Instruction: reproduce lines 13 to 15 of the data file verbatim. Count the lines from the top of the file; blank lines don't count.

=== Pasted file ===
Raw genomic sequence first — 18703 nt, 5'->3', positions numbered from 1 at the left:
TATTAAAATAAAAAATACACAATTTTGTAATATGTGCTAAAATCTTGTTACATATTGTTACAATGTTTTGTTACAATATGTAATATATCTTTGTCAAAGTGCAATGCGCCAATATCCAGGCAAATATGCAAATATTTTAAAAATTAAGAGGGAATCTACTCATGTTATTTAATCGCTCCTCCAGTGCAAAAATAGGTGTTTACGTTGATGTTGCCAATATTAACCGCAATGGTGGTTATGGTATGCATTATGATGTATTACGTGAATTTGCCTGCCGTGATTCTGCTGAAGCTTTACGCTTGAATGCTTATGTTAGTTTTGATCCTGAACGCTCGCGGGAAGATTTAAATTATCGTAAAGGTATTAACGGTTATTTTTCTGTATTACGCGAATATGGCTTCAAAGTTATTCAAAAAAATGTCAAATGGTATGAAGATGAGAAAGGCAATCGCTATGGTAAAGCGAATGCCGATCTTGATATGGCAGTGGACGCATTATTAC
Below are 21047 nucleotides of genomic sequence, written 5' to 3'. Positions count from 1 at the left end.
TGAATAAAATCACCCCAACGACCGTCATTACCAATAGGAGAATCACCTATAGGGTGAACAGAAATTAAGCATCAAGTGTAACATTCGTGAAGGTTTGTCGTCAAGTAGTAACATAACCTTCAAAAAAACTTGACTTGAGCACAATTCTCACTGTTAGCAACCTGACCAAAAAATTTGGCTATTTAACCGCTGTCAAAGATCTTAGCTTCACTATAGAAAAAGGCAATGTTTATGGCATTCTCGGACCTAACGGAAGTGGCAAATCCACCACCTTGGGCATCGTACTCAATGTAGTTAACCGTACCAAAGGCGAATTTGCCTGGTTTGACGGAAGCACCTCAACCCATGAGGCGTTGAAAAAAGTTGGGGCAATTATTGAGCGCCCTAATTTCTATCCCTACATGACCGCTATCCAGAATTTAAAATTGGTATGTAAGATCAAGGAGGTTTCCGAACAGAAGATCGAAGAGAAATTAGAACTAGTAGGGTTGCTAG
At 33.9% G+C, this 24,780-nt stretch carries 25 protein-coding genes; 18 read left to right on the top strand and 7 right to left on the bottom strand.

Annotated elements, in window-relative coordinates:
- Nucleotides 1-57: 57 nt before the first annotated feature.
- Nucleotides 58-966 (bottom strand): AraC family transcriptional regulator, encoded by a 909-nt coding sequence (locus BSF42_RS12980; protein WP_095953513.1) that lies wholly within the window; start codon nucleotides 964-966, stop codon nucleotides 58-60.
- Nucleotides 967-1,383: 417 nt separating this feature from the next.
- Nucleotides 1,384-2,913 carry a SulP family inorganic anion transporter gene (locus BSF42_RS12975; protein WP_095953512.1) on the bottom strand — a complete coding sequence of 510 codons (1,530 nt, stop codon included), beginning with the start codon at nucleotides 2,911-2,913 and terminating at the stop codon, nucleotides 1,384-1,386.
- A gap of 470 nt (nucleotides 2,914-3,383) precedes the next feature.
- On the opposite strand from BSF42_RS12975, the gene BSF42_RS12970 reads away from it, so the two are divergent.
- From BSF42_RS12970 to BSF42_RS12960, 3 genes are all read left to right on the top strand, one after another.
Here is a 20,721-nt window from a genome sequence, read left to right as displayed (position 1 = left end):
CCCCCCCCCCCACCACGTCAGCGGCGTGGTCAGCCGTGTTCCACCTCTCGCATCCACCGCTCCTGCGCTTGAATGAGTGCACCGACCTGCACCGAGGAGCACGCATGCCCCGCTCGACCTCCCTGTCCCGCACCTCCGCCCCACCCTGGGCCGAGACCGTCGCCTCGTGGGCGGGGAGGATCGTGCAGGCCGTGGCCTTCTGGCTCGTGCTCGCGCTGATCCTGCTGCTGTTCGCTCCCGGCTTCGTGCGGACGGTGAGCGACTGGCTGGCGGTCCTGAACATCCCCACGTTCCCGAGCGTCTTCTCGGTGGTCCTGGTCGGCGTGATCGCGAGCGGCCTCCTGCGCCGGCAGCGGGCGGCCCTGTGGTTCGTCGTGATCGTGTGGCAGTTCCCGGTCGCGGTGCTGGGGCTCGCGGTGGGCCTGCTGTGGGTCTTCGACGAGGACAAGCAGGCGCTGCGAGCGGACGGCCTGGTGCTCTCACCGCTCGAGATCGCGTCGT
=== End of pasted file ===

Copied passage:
- From BSF42_RS12970 to BSF42_RS12960, 3 genes are all read left to right on the top strand, one after another.
Here is a 20,721-nt window from a genome sequence, read left to right as displayed (position 1 = left end):
CCCCCCCCCCCACCACGTCAGCGGCGTGGTCAGCCGTGTTCCACCTCTCGCATCCACCGCTCCTGCGCTTGAATGAGTGCACCGACCTGCACCGAGGAGCACGCATGCCCCGCTCGACCTCCCTGTCCCGCACCTCCGCCCCACCCTGGGCCGAGACCGTCGCCTCGTGGGCGGGGAGGATCGTGCAGGCCGTGGCCTTCTGGCTCGTGCTCGCGCTGATCCTGCTGCTGTTCGCTCCCGGCTTCGTGCGGACGGTGAGCGACTGGCTGGCGGTCCTGAACATCCCCACGTTCCCGAGCGTCTTCTCGGTGGTCCTGGTCGGCGTGATCGCGAGCGGCCTCCTGCGCCGGCAGCGGGCGGCCCTGTGGTTCGTCGTGATCGTGTGGCAGTTCCCGGTCGCGGTGCTGGGGCTCGCGGTGGGCCTGCTGTGGGTCTTCGACGAGGACAAGCAGGCGCTGCGAGCGGACGGCCTGGTGCTCTCACCGCTCGAGATCGCGTCGT